Recovering from Depression: A Workbook for Teens

Recovering from Depression: A Workbook for Teens

Paperback(REV)

$29.95

Overview

Do you know...The warning signs of adolescent depression? The best ways to respond to a teen considering suicide?

With suicide as the third leading cause of death among young people aged 15 to 24*, school administrators, guidance counselors, and psychologists must understand — and know how to address — adolescent depression. This workbook is the lifeline they need! Counselors can use it in their work with teens, who'll use the surveys, checklists, practical tips, fill-in-the-blanks, and brainstorming activities to recognize depression in themselves, learn what they can do to feel better, and build a safety plan to stay well. And all education professionals can work through the book to increase their knowledge of the symptoms, causes, treatments, and effects of depression. Recovering from depression is possible — and this interactive workbook guides and supports both teens and the professionals who help them on the journey.

This revised edition is packed with tips and activities on

  • dealing with suicidal thoughts and feelings

  • changing negative thought patterns to positive ones

  • reaching out to friends and supporters

  • avoiding substance abuse

  • solving problems constructively

  • recognizing and avoiding "triggers" of depression

*American Academy of Child and Adolescent Psychiatry, 2001

Product Details

ISBN-13: 9781557665928
Publisher: Brookes Publishing
Publication date: 08/01/2002
Edition description: REV
Pages: 208
Product dimensions: 7.00(w) x 10.00(h) x 0.50(d)

About the Author



Mary Ellen Copeland, M.A., M.S., is a mental health educator. She has worked with adults and young people all over the world, teaching them how to recover from troubling conditions such as depression and how to stay well. She has also worked as a teacher, founding and directing a school for teens with special needs. She believes that if teens understand how they feel and know how to help themselves feel well, they will be happier and better able to do the things they want to do. She received her master's degree in counseling psychology from Vermont College of Norwich University and her master's degree in resource management and administration from Antioch New England Graduate School. She is the author of The Depression Workbook: A Guide for Living with Depression and Manic Depression; Living Without Depression and Manic Depression: A Workbook for Maintaining Mood Stability; Wellness Recovery Action Plan; Winning Against Relapse: A Workbook of Action Plans for Recurring Health and Emotional Problems; The Worry Control Workbook; The Loneliness Workbook: A Guide to Developing and Maintaining Lasting Connections; and Healing the Trauma of Abuse: A Women's Workbook, co-authored with Maxine Harris.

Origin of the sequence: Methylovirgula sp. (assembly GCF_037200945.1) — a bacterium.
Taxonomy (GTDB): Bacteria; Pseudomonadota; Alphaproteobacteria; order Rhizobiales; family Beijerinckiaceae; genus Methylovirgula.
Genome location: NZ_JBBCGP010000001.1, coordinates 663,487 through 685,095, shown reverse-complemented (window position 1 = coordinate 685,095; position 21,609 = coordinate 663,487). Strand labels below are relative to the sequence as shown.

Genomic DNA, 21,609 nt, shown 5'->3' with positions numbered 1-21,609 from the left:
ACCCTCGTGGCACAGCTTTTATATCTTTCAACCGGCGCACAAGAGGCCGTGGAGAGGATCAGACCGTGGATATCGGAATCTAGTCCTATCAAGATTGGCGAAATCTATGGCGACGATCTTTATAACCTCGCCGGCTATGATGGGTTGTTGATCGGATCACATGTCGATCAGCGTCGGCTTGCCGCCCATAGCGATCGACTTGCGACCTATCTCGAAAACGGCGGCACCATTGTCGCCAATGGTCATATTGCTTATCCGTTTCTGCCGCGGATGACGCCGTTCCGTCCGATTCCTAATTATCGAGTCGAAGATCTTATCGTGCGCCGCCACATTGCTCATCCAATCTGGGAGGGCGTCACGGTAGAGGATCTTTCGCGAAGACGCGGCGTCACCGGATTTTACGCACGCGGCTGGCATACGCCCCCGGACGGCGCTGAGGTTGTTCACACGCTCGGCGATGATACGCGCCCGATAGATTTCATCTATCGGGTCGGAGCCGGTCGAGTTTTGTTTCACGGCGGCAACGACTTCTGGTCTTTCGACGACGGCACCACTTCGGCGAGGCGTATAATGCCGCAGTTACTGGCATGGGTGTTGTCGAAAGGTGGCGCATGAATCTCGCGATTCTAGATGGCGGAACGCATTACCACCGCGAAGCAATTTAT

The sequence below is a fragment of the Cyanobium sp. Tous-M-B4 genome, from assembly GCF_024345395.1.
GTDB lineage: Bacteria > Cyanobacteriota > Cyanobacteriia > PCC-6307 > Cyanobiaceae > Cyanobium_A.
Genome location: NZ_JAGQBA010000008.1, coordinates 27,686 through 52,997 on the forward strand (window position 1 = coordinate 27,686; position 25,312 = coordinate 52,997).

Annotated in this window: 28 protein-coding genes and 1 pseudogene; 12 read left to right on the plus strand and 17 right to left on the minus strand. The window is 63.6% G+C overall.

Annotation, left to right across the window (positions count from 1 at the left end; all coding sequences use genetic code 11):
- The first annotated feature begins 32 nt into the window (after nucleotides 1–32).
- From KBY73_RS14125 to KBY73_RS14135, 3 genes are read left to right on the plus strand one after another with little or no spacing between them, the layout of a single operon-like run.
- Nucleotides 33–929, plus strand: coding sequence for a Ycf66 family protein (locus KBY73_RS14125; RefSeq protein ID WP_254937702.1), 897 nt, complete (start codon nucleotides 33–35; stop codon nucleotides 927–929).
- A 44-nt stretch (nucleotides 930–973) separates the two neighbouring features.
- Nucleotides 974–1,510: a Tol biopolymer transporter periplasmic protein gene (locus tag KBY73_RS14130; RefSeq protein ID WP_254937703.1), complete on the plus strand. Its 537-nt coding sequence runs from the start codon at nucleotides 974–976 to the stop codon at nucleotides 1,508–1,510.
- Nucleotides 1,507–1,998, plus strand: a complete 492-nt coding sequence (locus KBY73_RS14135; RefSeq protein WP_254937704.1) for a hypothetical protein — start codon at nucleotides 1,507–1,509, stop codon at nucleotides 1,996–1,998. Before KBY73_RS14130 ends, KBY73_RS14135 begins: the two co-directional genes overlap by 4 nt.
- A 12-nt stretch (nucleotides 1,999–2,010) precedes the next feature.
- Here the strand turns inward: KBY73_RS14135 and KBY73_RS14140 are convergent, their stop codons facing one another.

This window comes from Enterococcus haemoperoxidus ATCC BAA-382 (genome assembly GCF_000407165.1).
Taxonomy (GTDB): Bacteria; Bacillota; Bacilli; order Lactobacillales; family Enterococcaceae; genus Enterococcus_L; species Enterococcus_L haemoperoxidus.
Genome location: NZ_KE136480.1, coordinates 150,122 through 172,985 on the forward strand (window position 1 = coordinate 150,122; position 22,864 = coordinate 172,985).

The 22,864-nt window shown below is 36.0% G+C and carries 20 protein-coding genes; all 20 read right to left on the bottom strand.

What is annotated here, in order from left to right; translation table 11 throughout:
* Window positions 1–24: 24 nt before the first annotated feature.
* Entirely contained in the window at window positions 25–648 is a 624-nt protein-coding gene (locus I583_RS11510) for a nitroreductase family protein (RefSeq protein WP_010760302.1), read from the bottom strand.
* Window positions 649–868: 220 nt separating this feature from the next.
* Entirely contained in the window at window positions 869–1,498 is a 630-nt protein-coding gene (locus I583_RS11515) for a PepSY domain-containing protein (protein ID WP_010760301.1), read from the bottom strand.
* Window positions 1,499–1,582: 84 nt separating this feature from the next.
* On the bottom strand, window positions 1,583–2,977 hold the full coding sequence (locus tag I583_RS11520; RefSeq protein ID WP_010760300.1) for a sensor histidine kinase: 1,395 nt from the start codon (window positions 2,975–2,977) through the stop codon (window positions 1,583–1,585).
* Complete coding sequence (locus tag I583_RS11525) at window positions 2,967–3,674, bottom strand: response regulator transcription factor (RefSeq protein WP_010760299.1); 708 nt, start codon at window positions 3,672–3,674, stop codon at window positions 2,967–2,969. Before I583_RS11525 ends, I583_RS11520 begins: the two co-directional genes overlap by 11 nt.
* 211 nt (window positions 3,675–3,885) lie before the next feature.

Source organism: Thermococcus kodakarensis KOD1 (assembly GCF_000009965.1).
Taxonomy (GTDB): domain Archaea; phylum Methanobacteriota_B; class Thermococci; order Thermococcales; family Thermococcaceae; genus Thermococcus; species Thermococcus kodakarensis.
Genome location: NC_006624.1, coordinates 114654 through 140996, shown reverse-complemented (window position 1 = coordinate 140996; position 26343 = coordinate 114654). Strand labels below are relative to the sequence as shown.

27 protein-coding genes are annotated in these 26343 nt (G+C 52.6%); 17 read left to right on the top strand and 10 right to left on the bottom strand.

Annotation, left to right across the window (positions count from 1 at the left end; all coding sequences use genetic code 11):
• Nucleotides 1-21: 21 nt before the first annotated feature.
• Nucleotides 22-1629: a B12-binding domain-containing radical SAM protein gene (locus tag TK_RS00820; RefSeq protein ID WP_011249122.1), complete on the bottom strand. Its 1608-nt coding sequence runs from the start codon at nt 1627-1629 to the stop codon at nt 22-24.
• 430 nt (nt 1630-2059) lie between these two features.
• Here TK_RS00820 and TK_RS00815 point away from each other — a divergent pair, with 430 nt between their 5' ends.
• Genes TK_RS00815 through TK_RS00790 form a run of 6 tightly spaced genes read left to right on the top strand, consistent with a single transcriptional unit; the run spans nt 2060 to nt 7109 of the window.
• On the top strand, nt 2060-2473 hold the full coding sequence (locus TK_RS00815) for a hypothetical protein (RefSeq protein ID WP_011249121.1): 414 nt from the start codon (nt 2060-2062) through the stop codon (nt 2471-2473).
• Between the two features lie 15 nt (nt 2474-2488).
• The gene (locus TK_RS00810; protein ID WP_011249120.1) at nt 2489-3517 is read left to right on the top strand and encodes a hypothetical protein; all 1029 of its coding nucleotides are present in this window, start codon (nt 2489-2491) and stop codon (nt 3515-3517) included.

Stuart Copans, M.D., is a husband, father, child psychiatrist, cartoonist, writer, speaker, book illustrator, paper cutter, bookplate designer, mail artist, book artist, swimmer, and canoe paddler (not always in that order). His children have all survived his parenting mistakes, for which he is grateful to them and to some undefined higher power. He enjoys collaborating with others and hopes they enjoy collaborating with him but always feels as if he's the lucky one in any collaboration. Dr. Copans graduated magna cum laude from Harvard University and received his medical degree from Stanford Medical School. He has researched parent-child interactions for the National Institute of Child Health and Human Development and has worked with adolescents in both inpatient and outpatient settings for nearly 30 years. He is on the faculty of Dartmouth Medical School and the University of Massachusetts Medical School and is board certified in child and adolescent psychiatry. Dr. Copans likes to write books that teach through humor or that help people deal with problems. His books include Who's the Patient Here?: Portraits of the Young Psychotherapist, co-authored with Thomas Singer; How to Avoid the Evil Eye by Brenda Rosenbaum; Smart Moves: Your Guide Through the Emotional Maze of Relocation, co-authored with Audrey McCollum and Nadia Jensen; Twelve Jewish Steps to Recovery: A Personal Guide to Turning from Alcoholism and Other Addictions, co-authored with Rabbi Kerry Olitzky; The Healing Journey: Your Journal of Self-Discovery, co-authored with Phil Rich; The Healing Journey for Couples: Your Journal of Mutual Discovery, co-authored with Phil Rich; The Healing Journey Through Addiction: Your Journal for Recovery and Self-Renewal, co-authored with Phil Rich; and The Healing Journey Through Job Loss: Your Journal for Reflection and Revitalization, co-authored with Phil Rich and Kenneth G. Copans.

Read an Excerpt

Excerpted from chapter 1 of Recovering from Depression: A Workbook for Teens, Revised Edition, by Mary Ellen Copeland, M.A., M.S., & Stuart Copans, M.D.

Copyright © 2002 by Paul H. Brookes Publishing Co. All rights reserved. No part of this excerpt may be reproduced or reprinted without permission in writing from the publisher.


Am I Depressed?

Overview

Have you been feeling really awful and don' know why? If so, you may be depressed. Many people are depressed, don't know they are depressed, and don't know why they feel so bad. You deserve to feel well. Your health and happiness are important. If you are depressed, you can help yourself to feel better, and you can get help from others. This book will give you information to help you do that.

Information

The Depression Survey on pages 4–6 will help you discover if you are depressed. But before you take this survey, answer the following questions.

Have you been:

  • Feeling like killing yourself?

  • Making plans as to how you will kill yourself?

  • Wishing you were dead?